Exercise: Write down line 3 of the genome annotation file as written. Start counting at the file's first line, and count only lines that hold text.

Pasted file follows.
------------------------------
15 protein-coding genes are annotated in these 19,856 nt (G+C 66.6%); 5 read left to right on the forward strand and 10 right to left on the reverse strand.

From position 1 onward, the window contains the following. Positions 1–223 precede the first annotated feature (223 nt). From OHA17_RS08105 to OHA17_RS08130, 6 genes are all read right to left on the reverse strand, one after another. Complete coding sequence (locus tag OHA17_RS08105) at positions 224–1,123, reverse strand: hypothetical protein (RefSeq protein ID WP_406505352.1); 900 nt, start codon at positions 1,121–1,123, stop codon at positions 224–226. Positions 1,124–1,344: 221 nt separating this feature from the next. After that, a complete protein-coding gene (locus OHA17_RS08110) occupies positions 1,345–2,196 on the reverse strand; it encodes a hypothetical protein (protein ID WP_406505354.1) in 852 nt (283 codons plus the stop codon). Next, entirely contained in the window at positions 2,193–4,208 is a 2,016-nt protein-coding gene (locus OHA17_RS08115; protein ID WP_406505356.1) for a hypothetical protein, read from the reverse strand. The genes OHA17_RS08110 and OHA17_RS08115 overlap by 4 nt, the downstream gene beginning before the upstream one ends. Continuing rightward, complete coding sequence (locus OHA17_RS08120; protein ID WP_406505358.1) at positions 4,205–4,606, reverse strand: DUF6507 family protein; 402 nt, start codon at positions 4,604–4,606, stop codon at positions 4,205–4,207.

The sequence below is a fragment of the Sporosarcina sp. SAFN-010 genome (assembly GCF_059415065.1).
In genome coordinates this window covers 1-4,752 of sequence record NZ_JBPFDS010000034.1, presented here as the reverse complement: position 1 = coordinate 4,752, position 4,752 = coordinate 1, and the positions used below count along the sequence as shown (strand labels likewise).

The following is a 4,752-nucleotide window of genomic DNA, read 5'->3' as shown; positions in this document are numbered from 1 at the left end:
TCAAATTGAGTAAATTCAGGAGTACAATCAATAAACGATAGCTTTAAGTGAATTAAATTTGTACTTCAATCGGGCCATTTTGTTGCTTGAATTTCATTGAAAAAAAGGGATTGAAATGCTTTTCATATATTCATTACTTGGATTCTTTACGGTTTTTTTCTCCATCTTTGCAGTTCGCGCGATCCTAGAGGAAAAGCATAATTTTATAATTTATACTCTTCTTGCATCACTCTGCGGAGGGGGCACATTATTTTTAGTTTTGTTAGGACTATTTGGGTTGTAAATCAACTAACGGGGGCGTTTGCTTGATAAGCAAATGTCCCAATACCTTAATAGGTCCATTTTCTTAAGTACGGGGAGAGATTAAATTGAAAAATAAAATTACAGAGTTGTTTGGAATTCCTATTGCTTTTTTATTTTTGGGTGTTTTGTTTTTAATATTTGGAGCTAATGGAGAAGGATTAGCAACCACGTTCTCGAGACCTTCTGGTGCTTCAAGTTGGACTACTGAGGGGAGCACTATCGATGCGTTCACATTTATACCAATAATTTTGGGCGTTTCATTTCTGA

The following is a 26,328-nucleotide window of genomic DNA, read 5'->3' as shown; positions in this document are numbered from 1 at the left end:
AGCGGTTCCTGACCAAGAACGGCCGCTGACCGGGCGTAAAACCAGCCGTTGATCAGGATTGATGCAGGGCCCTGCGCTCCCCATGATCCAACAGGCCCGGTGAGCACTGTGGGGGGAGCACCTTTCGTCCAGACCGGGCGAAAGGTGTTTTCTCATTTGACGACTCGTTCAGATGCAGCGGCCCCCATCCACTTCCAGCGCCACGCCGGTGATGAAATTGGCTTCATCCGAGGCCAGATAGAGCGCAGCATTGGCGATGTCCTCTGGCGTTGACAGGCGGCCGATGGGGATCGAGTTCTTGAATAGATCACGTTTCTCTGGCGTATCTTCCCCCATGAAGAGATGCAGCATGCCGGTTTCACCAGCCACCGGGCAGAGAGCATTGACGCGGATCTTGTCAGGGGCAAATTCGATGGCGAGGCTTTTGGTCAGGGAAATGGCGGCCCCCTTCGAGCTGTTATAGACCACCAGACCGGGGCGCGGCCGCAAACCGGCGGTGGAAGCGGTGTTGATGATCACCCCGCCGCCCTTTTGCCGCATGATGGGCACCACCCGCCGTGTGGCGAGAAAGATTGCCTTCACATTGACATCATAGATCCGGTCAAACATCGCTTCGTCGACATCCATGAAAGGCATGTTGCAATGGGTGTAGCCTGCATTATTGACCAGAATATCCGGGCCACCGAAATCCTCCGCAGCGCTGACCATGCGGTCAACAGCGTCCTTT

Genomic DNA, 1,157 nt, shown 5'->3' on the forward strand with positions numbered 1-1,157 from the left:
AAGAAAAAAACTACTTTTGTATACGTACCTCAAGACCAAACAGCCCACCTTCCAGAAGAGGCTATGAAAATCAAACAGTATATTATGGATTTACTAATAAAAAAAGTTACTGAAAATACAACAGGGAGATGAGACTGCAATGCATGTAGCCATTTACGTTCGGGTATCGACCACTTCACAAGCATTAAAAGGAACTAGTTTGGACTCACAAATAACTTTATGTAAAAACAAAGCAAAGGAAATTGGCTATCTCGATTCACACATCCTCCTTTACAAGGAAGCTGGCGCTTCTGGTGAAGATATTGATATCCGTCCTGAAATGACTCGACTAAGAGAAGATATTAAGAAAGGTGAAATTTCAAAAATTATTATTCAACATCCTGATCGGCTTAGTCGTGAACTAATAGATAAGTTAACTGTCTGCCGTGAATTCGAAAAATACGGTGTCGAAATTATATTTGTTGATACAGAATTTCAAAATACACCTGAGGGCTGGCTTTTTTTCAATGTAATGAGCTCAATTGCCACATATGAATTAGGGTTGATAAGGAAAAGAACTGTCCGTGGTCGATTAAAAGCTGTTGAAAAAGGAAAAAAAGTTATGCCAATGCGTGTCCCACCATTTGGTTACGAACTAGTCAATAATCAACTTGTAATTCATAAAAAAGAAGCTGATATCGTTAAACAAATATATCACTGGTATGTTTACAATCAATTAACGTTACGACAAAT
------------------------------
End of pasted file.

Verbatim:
The sequence below is a fragment of the Sporosarcina sp. SAFN-010 genome (assembly GCF_059415065.1).